Recommendations for integrating gender at NIPN implementation

  • NIPN programme design and management

    To provide a profound foundation for GTA in NIPN, the project team should ensure gender equality and raise awareness on gender inequalities and bias throughout the process. The working environment should have measures in place to ensure the prevention of discrimination, whether in relation to financial or other benefits, career opportunities or access to training and strengthening skills and knowledge. Mitigation and prevention measures must be established for any form of abuse of authority or power and harassment, and safe channels must be available at any time to report incidents.

    The recruitment of the NIPN staff, while complying with standard recruitment processes, should ensure gender parity with equal opportunities for women and men to access positions of responsibility. Although it is not mandatory to have an equal share of women and men, ensuring that there is an optimal number of female staff would benefit interactions with communities and stakeholders, as well as setting a positive example.

    Having a balanced gender ratio in a team will facilitate the exchange of views, increase the diversity of opinions and perspectives that might otherwise be biased. Although in most countries, NIPN has already been set up, adding a representative of the gender or women’s affairs Ministry (if it exists) or a women’s organisation to the Multisectoral Advisory Committee (MAC) could help bring a gender focus to committee recommendations. Including gender in the internal NIPN Capacity Development Plan will further strengthen NIPN teams’ knowledge and skills, strengthening the application of GTA.

    The NIPN workplan, objectives and activities should be designed with gender sensitivity, contributing to gender transformation. Gender-sensitive and responsive approaches should be advocated in meetings and other forums when discussing the creation of outputs, such as data collection and analysis, policy advice and communication. Whenever NIPN is organising events or meetings to formulate policy questions (see figure below), gender experts and representatives of relevant ministries and organisations should be invited. If possible, also include gender-relevant topics on the agenda, representing various perspectives through diverse speakers.

    Multisectoral Nutrition Policy Environment

    Finally, the Gender continuum (see previous chapter) should be considered at all stages of NIPN’s specific activities and outputs, from planning and design to implementation, as well as monitoring and evaluation. The following sections present options and opportunities to apply Gender sensitive and responsive actions in NIPN core activities.

  • Formulating gender inclusive policy questions

    The NIPN project is committed to gender transformative approaches and should apply a methodological approach to integrate gender dimension throughout the policy questions formulation process. This will also stimulate the broader national multisector and multistakeholder policy dialogue in relation to the National Action Plans for Nutrition (NAPN).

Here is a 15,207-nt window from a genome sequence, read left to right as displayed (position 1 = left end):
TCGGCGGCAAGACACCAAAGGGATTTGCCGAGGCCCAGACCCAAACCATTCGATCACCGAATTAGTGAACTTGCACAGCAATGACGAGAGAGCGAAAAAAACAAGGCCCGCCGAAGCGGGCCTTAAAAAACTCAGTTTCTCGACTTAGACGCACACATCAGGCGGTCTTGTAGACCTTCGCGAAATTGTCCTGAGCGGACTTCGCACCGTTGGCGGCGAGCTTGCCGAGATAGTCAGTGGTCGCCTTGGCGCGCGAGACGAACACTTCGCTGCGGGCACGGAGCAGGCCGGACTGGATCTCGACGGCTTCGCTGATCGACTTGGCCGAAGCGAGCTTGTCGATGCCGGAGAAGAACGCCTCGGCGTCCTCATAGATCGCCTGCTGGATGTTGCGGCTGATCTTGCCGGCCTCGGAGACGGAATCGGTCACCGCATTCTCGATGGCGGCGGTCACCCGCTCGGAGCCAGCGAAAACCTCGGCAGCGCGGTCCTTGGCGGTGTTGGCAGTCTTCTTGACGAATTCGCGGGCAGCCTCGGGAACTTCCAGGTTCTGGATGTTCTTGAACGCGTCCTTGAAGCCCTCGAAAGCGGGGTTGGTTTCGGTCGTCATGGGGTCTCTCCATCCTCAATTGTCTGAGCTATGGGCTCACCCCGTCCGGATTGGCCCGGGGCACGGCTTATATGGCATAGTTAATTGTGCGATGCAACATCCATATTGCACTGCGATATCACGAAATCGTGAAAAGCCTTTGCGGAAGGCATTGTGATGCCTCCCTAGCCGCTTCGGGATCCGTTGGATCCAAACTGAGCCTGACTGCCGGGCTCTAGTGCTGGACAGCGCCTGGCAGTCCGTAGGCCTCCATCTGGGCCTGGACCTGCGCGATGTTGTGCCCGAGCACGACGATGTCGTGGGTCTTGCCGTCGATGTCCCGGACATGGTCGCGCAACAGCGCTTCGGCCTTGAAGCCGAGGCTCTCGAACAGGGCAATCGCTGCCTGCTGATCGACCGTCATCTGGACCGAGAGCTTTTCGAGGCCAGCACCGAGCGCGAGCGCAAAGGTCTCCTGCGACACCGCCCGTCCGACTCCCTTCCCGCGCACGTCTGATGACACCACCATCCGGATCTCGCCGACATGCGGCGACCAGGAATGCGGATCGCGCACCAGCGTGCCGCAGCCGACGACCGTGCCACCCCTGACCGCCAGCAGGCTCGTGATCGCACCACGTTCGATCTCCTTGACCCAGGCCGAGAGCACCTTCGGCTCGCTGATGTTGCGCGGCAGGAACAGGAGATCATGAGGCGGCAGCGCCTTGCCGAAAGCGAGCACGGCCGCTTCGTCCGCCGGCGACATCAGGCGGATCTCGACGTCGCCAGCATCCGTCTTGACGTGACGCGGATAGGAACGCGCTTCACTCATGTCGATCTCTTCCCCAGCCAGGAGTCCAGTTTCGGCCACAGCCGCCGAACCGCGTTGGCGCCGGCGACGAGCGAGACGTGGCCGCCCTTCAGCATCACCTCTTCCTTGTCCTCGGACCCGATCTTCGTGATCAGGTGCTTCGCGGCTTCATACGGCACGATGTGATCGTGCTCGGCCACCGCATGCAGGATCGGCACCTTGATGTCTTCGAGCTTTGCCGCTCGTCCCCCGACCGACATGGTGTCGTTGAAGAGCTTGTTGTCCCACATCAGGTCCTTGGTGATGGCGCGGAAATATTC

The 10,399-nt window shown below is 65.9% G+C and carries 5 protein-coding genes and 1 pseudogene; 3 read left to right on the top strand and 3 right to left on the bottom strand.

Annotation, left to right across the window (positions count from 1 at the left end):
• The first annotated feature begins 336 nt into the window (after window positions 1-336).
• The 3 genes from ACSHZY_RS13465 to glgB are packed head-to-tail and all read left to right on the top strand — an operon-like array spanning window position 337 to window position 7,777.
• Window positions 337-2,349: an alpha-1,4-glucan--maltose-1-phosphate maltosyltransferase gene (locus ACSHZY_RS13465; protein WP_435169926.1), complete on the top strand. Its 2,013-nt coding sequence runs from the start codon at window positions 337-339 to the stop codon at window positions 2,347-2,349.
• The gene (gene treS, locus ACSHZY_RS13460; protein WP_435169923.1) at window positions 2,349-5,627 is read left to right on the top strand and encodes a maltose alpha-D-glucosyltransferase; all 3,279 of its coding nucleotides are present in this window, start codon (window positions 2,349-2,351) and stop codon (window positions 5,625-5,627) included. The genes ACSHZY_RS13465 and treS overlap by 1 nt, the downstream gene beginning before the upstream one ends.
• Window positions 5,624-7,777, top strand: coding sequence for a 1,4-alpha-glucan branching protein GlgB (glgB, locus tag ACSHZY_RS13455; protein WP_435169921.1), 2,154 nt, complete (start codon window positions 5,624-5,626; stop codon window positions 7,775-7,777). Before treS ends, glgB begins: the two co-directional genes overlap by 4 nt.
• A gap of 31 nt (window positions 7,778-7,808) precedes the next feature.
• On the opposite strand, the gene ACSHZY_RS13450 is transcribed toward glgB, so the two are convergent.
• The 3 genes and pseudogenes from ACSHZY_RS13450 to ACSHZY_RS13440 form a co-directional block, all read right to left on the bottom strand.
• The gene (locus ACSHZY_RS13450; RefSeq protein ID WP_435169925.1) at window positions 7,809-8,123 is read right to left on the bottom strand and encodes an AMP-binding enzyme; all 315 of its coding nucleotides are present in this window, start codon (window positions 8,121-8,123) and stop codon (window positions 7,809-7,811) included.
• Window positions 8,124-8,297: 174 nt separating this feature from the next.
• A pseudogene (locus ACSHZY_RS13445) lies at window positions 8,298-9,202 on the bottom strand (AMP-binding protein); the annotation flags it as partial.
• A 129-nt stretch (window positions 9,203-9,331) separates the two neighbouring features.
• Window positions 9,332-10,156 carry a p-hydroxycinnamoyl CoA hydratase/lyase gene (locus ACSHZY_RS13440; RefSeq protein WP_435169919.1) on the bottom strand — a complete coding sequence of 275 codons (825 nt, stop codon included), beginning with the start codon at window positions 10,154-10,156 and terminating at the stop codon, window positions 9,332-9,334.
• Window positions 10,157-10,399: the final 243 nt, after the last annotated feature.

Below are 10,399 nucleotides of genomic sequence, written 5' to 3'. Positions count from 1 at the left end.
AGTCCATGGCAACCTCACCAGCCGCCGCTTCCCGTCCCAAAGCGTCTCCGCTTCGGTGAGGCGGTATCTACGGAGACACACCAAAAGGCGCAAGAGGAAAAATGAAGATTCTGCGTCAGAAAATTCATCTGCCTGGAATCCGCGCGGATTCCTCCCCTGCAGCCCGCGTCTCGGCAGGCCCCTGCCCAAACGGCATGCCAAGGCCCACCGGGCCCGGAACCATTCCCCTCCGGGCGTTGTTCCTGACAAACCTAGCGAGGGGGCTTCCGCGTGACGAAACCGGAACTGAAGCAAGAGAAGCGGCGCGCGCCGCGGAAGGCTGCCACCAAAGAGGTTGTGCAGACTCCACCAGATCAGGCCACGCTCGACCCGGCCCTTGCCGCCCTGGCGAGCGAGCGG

Planning and implementing the PQF process should involve consultations with relevant representatives of women’s organisations and civil society. The question formulation process can be broken down into four steps:

    1. identifying nutrition policy demand and initial questions, in order to ensure alignment with the national decision-making priorities and calendar;
    2. formulating policy-relevant questions;
    3. refining questions to be answered with available data and capacity, to ensure technical feasibility;
    4. finalising and validating questions, to ensure that all previous criteria are being met.

    1) Identifying nutrition policy demand and initial questions, in order to ensure alignment with the national decision-making priorities and calendar.

    This step usually involves a mapping of key strategic opportunities to influence policy, programming and investment decisions. It may include policy mapping, in which case existing and relevant gender policies (or lack thereof) should also be covered. As this step has been already conducted in most NIPN countries, an additional review of gender-related policies (in addition to policies of sectors that might not have been covered before) could be conducted by NIPN, leading to an update of the previous policy mapping. Additional information about the availability or lack of policies with regards to gender equity could be also presented for broader discussion in the country.


    2) Formulating policy-relevant questions.

    The development of a first list of questions is followed by a consultative process including workshops. These could be an opportunity to ensure that gender sensitivity and responsive approaches are integrated at the stage of question formulation. Including civil society (CSO), women organisations, relevant government ministries and gender experts from UN Agencies (UN Women, UNICEF, WHO, WFP, FAO, UNDP etc.) might also contribute to integrate gender views. At sub-national level, inputs from local branches can also be valuable to be considered in discussions at national level.